Mocked, accused of copying Twitter or of having been launched in a hurry: the new paid subscription service announced by Meta for Facebook and Instagram is arousing rather lukewarm reactions from experts and Internet users.
Called Meta Verified, this new service offers subscribers a blue verification badge, direct access to the company’s customer service, greater visibility and additional protection against data theft. ‘identify.
For several Wall Street analysts, this subscription will not be able to generate short-term revenue equivalent to the colossal sums drawn from advertising revenue.
“We don’t expect the new account verification service to exceed 1-2% of total revenue over the next 18 months,” CFRA’s Angelo Zino predicted.
Mr. Zino, however, insists on the need for Meta to diversify its sources of income at a time when inflation is weighing on advertisers’ expenses and when the group of Mark Zuckerberg faces fierce competition in the online advertising market.
Before Meta, Twitter has already launched its paid verification offer, which gives access to its famous blue tick, but also to better promotion of posts, fewer ads and the possibility of posting longer tweets.
This service, which had a chaotic start, has been one of Elon Musk’s top strategic priorities since his $44 billion takeover from the Twitter network.
Several Internet users have also suspected Mark Zuckerberg of plagiarizing the multi-billionaire boss of Tesla by hastily launching Meta Verified.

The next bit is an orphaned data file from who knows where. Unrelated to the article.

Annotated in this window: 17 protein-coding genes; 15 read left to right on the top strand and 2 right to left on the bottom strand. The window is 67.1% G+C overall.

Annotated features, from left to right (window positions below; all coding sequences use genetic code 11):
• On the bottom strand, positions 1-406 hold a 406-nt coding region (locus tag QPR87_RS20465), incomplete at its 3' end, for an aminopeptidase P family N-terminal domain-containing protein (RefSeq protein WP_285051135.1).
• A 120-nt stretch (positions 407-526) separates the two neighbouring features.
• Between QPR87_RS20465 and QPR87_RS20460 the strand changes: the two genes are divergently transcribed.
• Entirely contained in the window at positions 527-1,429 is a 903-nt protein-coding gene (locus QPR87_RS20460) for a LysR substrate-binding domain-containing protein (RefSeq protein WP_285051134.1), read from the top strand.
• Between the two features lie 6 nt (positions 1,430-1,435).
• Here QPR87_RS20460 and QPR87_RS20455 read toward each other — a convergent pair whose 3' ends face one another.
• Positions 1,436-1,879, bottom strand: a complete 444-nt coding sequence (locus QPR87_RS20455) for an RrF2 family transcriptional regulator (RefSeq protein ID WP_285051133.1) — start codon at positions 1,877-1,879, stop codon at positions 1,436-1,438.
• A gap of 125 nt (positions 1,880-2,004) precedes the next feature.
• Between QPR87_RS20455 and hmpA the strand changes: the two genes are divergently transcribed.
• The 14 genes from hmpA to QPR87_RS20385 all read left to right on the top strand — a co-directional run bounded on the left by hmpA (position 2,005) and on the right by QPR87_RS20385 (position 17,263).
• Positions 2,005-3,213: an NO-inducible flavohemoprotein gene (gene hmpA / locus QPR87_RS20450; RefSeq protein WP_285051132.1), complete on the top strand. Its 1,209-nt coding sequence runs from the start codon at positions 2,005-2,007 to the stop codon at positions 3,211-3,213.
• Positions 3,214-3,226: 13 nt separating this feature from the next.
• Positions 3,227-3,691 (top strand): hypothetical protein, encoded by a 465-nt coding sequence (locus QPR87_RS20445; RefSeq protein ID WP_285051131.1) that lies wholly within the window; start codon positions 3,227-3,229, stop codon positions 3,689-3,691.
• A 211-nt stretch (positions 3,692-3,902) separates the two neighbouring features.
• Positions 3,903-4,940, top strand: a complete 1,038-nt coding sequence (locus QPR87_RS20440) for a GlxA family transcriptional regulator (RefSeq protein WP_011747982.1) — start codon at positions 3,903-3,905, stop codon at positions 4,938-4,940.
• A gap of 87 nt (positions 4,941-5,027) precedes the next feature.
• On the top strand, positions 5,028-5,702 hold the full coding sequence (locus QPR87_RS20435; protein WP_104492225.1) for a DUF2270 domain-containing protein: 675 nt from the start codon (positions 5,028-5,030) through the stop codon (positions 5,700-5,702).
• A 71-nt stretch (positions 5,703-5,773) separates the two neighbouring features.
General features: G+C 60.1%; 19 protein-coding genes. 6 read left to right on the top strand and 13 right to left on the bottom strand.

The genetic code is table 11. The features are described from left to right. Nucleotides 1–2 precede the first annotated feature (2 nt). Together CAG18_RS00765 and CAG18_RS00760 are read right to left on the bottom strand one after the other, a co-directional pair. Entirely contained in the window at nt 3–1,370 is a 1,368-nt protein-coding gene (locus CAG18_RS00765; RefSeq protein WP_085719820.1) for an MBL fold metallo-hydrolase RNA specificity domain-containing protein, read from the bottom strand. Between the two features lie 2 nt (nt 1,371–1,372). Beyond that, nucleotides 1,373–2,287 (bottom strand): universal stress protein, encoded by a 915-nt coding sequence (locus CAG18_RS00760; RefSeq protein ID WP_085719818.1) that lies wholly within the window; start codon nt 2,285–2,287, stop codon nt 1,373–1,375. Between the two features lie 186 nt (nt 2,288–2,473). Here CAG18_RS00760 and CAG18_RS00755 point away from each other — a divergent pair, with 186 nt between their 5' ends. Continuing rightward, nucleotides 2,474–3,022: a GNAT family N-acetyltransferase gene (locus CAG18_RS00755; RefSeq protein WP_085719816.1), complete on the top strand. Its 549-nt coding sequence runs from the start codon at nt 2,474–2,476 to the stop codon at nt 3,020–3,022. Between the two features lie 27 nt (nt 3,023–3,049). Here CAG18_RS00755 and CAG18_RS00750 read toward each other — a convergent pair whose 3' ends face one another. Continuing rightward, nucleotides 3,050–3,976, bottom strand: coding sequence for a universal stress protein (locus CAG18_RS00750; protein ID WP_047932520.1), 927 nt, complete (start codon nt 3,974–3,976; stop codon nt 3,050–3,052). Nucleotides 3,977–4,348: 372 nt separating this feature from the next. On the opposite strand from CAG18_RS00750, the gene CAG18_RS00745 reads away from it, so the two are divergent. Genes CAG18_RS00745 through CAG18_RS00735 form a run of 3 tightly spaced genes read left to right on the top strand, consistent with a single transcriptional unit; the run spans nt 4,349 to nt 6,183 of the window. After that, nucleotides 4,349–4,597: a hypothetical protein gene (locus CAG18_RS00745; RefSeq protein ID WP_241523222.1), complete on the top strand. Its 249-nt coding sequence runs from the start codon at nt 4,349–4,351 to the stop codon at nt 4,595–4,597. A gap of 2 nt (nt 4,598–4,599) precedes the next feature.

“Inevitable,” Musk replied to a tweet making the accusation.
For Dan Ives of Wedbush Securities, launching a paid subscription is a “risky” bet for Meta.
“There could be a backlash from consumers who will never want to pay a dime for Facebook or Instagram and this move could drive them out,” he said.
Especially since the price could be prohibitive for some: 11.99 dollars per month for the web offer and 14.99 dollars via devices equipped with the operating system of Apple or Google, which take a commission on the purchases made in their app stores.
“For most Meta users, whether on Facebook or Instagram, this new offering is likely to be met with a shrug of indifference,” said Susannah Streeter of Hargreaves Lansdown.
The analyst, however, thinks that small businesses and high-profile personalities may be tempted to pay to protect themselves from hacks or to obtain more visibility.
There was also a lot of reaction to making increased protection against identity theft a charge.
“Security devices should NOT be put up for sale,” cybersecurity specialist Kavya Pearlman tweeted, saying this would create a digital divide between the wealthy and the less fortunate.
Ms. Pearlman pleads for the bosses of the tech giants to fight more against scammers and spend less time charging their customers whose personal data they already exploit.
Even more bluntly, the Real Facebook Oversight Board, an anti-Meta activist group, claimed on its Twitter account that “Facebook now wants [users to fund] the harmful model that powers all of its business.”
This article is originally published on arabnews.fr